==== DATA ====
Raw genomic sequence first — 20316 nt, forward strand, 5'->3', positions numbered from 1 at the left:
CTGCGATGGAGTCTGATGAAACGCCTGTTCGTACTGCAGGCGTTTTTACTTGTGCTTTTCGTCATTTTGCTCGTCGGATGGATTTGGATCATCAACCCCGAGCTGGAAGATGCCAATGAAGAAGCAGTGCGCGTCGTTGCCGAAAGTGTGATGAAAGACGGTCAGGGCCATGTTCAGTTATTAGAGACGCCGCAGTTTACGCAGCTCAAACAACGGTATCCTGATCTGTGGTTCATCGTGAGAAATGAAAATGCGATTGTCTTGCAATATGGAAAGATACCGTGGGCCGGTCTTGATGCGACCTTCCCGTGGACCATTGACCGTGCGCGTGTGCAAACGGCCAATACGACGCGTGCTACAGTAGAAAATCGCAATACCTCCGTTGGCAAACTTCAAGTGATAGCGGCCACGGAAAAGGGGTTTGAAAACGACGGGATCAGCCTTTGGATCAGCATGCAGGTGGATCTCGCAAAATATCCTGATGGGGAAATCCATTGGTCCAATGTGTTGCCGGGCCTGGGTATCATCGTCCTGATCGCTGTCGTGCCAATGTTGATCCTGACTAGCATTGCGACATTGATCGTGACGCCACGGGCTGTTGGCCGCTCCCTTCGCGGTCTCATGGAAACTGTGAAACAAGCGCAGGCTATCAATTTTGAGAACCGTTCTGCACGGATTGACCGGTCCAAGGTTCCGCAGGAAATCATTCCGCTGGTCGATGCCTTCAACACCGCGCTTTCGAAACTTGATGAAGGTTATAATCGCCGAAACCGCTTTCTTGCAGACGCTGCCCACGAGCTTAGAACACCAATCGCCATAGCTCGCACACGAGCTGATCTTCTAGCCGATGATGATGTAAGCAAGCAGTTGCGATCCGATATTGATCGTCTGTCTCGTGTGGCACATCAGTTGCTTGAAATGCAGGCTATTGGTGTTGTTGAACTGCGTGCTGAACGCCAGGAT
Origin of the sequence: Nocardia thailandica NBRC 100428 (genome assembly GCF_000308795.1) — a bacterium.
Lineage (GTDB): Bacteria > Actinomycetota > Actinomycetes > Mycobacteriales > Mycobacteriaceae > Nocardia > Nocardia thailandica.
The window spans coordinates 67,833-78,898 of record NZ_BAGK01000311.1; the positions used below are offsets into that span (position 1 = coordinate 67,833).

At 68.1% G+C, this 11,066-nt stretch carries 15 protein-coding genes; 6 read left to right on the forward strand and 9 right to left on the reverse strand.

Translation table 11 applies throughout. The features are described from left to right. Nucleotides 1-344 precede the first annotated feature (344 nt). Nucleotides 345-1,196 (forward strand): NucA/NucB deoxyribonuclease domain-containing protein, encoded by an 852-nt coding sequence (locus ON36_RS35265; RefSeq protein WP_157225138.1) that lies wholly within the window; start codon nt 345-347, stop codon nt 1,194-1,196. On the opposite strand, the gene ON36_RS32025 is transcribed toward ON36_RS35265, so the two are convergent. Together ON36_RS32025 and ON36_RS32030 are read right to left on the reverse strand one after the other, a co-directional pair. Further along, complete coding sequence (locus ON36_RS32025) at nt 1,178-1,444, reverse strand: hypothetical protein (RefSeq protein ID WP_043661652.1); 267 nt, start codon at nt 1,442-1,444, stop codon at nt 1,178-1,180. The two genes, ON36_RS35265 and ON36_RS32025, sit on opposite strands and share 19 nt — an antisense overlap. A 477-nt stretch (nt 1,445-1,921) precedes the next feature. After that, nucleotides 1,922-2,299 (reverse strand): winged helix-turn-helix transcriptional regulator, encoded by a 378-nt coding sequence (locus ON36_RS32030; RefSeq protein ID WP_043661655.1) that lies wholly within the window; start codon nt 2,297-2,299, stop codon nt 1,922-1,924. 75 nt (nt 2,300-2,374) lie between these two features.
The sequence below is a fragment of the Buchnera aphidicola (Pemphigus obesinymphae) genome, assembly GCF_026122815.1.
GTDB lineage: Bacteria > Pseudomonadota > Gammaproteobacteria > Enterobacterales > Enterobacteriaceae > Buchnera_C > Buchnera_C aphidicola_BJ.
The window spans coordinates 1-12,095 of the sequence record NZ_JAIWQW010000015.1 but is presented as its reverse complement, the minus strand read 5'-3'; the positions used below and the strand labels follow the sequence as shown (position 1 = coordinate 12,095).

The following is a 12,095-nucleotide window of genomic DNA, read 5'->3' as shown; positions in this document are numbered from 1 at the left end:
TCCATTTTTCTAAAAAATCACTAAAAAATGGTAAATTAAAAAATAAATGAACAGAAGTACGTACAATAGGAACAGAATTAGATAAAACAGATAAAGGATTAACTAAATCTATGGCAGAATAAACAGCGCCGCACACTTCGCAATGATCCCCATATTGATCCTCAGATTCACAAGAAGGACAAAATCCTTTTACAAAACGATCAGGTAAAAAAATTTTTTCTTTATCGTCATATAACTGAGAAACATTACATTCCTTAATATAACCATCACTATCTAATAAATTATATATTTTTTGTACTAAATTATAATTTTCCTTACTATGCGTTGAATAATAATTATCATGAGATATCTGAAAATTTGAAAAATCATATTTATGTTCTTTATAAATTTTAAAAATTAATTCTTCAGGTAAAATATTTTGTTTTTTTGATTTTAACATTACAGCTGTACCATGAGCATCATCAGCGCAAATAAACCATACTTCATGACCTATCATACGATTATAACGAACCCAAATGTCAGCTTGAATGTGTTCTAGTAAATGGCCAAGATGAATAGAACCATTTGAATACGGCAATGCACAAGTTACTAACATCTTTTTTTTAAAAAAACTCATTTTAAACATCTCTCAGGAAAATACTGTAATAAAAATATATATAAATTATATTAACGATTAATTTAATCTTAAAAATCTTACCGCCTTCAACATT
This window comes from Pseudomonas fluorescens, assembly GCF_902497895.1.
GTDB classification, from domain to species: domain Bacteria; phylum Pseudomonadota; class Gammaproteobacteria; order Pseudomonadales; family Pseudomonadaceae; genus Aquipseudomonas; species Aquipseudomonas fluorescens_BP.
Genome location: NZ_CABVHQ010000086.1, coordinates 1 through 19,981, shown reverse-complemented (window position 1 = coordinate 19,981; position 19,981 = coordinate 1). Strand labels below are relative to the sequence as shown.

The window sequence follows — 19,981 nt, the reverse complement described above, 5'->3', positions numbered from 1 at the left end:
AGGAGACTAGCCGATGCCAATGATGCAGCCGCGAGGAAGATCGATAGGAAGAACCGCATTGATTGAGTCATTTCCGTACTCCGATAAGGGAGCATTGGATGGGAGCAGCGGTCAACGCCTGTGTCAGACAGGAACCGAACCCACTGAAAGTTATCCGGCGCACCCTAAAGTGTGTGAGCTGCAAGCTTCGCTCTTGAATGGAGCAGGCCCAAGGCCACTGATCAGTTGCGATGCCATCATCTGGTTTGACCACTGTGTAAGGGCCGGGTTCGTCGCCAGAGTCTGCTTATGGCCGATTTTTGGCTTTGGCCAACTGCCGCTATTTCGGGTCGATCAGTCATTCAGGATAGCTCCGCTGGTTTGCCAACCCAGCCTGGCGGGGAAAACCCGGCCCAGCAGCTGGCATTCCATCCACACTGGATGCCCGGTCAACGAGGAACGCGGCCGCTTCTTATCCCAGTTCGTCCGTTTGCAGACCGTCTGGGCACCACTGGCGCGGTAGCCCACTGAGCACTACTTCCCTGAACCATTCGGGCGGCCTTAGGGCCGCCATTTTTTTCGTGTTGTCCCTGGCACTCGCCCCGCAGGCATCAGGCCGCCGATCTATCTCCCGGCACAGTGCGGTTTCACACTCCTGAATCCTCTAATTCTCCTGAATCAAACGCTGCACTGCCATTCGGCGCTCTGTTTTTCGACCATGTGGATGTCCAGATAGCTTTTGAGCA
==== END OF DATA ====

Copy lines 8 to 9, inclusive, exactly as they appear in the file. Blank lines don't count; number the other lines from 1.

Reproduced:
The sequence below is a fragment of the Buchnera aphidicola (Pemphigus obesinymphae) genome, assembly GCF_026122815.1.
GTDB lineage: Bacteria > Pseudomonadota > Gammaproteobacteria > Enterobacterales > Enterobacteriaceae > Buchnera_C > Buchnera_C aphidicola_BJ.